“Everyone who has access to a computer should be trained,” Baker advised. “Even employees who might not have access to a computer at their day job but use a computer at home should also be trained because they may be sharing information about the company or themselves; information as innocent sounding as what cafeteria service the organization hired or the antivirus system they use.”
The regulatory environment can prompt financial institutions to look at their cybersecurity, but more often, a successful attack is the wakeup call, the experts said.
Wombat uses a process called continuous training methodology, according to Baker. The process starts with the organization identifying vulnerable areas. An online questionnaire assesses what the organization knows about cybersecurity. Then, Wombat emails training courses targeted at specific weaknesses. The company can also pretend to be a cybercriminal and stage a mock attack such as a phishing or text message breach.
“These mock attacks are great at assessing vulnerability and motivating employees to understand how vulnerable they are,” Baker said. “Last year, 57% of small businesses suffered theft-related security breaches. That was up 12% from the previous year.”
Cyberveillance, headquartered in India with offices in the United States, also underscores the threats that come from outside a firewall. Eric Olson, vice president of product strategy, said cybersecurity has traditionally been linked with an institution's own computer system network. As a result, there's a need for companies to understand things outside their system that touch their business and may not affect the network but may impact the company.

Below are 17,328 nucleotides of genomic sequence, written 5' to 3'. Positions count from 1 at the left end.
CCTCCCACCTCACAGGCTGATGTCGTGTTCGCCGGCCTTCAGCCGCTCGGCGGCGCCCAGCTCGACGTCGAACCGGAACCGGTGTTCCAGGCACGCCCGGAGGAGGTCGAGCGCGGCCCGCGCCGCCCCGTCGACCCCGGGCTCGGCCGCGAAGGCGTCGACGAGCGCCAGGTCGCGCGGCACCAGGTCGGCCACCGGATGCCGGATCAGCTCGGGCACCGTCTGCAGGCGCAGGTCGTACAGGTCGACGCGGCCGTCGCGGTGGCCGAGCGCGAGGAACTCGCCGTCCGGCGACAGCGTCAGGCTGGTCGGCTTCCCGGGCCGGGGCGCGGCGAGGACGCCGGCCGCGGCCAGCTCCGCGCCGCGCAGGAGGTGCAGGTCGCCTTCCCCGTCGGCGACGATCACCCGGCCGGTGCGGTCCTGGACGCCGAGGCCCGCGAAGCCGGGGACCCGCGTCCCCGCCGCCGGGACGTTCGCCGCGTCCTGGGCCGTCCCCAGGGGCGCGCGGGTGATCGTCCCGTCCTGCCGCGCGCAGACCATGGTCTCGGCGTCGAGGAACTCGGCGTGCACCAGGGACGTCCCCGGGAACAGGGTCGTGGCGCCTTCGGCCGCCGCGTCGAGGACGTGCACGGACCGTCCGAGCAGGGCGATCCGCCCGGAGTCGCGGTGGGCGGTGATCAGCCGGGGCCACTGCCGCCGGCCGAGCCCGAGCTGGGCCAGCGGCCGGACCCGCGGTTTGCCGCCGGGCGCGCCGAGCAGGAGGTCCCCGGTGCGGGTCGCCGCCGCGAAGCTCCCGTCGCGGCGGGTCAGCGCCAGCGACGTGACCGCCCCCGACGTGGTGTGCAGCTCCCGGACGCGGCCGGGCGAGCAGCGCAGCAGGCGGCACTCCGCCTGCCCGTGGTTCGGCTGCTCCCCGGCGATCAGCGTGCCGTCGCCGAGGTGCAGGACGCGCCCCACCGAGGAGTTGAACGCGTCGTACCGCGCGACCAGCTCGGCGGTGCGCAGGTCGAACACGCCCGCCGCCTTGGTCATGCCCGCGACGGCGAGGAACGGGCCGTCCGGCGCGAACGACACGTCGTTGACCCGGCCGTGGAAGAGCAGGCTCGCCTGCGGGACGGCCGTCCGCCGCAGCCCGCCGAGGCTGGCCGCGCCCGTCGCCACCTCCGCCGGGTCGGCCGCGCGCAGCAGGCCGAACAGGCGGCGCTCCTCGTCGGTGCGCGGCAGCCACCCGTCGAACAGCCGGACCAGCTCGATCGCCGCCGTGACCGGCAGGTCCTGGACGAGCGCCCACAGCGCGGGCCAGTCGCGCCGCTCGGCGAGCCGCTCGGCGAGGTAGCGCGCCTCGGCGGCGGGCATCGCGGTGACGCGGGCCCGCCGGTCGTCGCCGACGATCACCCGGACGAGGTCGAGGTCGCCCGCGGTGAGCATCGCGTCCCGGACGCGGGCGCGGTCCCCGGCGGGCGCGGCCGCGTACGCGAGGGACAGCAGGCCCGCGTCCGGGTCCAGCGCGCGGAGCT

“For example, that would include phishing or fake websites created to lure people by email to log into a site that looks like their financial institution and reveal their user name and password,” Olson said.
“Another example would be mobile apps that appear to be issued by your financial institution but are actually malicious copies that eavesdrop on your transactions.”
Olson said both the number of threats and types of threats are growing. In the late 1990s and early 2000s, Cyberveillance focused on abuse of a company's brand. Over time, the breaches have grown to include theft of intellectual property, funds and identity. Unfortunately, he indicated, the numbers are all up.
“Anti-virus companies are identifying between hundreds of thousands and millions of new pieces of malware each year,” Olson said. “Just for our current customers, in February we identified more than 13,000 mobile apps which we believe are not the ones issued by legitimate companies.”
So credit union members, he continued, need to take basic precautions such as using strong passwords and keeping their anti-virus program updated. They should be aware that if they conduct any sort of transaction or shopping or banking online, they are a target.
“It is both good to do and good business to help educate the member,” Olson said. “Engage some form of monitoring. Know what's happening outside the wall where you may not see it at the credit union but your members are impacted. Keep an eye on what's going on out there with social media.”